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Can We Predict When We’ll Reach The Menopause?

2 min read

Predicting the age at which women will reach menopause may not be 100% certain, but still, at least getting an idea will be very useful for many of us so that we can start planning supplements to take, make changes to the exercises we normally do, and read up about HRT for starting that conversation with our doctor.

Now, a new study recently published in the journal “Menopause” by the North American Menopause Society, suggests specialists may be able to do that, albeit with varying degrees of accuracy, taking into account a range of indicators. 

Researchers found that elevated levels of follicle-stimulating hormone and estradiol, as well as abnormal periods, are among those ones telling us a woman is nearing menopause. To further help calculate an age, scientists also took into account the woman’s lifestyle including alcohol intake, use of hormone contraceptives, smoking habits, relationship status, and physical fitness.

This study, although conducted in a small number of women, adds to our knowledge regarding what factors are important in a prediction model for the age at which a woman will enter menopause,” Dr Stephanie Faubion of NAMS said in a statement. Accurately predicting age at natural menopause would better inform how we counsel women regarding multiple issues, including cardiovascular risk, family planning and contraception, and management of perimenopause issues such as irregular or heavy menstrual bleeding, vasomotor symptoms, and mood changes,” she continued.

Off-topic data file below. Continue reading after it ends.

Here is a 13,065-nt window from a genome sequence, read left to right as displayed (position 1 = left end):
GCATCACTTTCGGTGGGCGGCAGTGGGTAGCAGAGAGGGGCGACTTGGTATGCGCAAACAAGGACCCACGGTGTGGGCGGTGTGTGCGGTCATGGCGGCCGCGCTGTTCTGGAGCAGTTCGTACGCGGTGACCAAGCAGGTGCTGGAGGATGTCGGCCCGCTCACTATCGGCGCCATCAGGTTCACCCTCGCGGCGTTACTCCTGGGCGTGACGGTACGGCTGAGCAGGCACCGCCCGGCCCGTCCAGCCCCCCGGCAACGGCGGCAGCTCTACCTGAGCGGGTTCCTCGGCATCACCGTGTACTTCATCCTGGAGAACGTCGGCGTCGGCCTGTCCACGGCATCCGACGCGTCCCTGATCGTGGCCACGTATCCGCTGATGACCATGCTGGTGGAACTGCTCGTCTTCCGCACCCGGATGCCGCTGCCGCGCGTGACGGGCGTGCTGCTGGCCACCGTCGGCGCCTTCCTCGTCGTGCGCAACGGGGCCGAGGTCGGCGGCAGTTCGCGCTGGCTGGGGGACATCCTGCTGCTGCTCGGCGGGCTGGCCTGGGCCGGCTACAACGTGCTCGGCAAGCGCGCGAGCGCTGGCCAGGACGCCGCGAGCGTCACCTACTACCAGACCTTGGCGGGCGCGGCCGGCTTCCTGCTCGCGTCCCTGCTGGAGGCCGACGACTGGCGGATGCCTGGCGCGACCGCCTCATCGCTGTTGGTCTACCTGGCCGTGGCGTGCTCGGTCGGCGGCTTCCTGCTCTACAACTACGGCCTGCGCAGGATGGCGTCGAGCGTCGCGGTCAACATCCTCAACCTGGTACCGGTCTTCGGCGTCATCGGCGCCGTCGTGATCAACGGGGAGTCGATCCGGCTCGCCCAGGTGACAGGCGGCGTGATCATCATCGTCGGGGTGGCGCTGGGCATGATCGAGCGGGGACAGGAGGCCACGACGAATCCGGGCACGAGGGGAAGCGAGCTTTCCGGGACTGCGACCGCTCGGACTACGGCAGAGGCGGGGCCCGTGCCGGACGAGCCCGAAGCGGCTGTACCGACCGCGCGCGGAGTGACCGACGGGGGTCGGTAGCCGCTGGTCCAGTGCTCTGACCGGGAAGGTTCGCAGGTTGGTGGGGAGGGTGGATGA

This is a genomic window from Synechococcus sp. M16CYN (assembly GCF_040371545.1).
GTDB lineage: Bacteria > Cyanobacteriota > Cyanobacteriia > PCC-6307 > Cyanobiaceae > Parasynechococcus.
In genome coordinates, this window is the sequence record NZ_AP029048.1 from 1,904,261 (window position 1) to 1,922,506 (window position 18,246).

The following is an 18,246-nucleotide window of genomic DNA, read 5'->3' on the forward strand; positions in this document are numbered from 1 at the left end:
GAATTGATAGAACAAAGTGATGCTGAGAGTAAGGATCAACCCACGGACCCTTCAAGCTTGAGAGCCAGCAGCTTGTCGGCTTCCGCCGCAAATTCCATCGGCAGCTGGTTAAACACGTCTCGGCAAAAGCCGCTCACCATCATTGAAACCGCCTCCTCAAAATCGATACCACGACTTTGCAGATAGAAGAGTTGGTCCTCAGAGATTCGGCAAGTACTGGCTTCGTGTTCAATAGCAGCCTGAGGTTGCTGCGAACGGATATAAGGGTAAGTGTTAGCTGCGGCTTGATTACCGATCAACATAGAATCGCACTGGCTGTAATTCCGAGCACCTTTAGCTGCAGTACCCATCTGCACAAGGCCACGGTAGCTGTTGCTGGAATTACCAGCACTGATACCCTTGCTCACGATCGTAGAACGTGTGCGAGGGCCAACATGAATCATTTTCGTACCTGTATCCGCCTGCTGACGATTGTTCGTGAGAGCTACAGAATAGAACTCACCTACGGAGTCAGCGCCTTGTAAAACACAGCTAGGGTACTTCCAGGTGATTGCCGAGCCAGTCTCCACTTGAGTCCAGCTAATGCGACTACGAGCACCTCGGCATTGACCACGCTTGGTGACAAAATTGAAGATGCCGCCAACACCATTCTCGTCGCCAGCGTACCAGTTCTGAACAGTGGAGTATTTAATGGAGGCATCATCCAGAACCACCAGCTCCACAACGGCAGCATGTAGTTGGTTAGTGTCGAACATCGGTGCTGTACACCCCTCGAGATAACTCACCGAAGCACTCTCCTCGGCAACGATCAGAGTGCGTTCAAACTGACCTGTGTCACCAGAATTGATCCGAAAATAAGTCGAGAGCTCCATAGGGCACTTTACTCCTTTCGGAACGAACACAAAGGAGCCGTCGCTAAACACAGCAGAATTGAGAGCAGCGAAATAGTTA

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One of the most accurate factors that can help predict the age women will reach menopause is when their mothers stopped having periods. Research has conclusively revealed a strong link between menopause and genetics, and there is an approximately 50% chance that we will become menopausal at the same age as our mothers or within a few years of that age.

Sometimes, we may find ourselves showing signs of menopause much earlier than our mother or other women in our family, though. This could be due to several non-genetic reasons, such as your lifestyle, diet, and physical condition.

Smoking, for instance, could lead to a faster breakdown of oestrogen in the liver, which in turn results in an earlier decline in smokers’ oestrogen levels. While some research has shown that it may cause the onset of menopause to occur around 2 years earlier than average for women who are smokers, a 2014 study suggests it may occur as many as 9 years earlier for some women who are heavy smokers.

Scientists admit that more, in-depth research is needed but these insights may be able to help doctors to make a more accurate diagnosis and help better treat menopausal symptoms.

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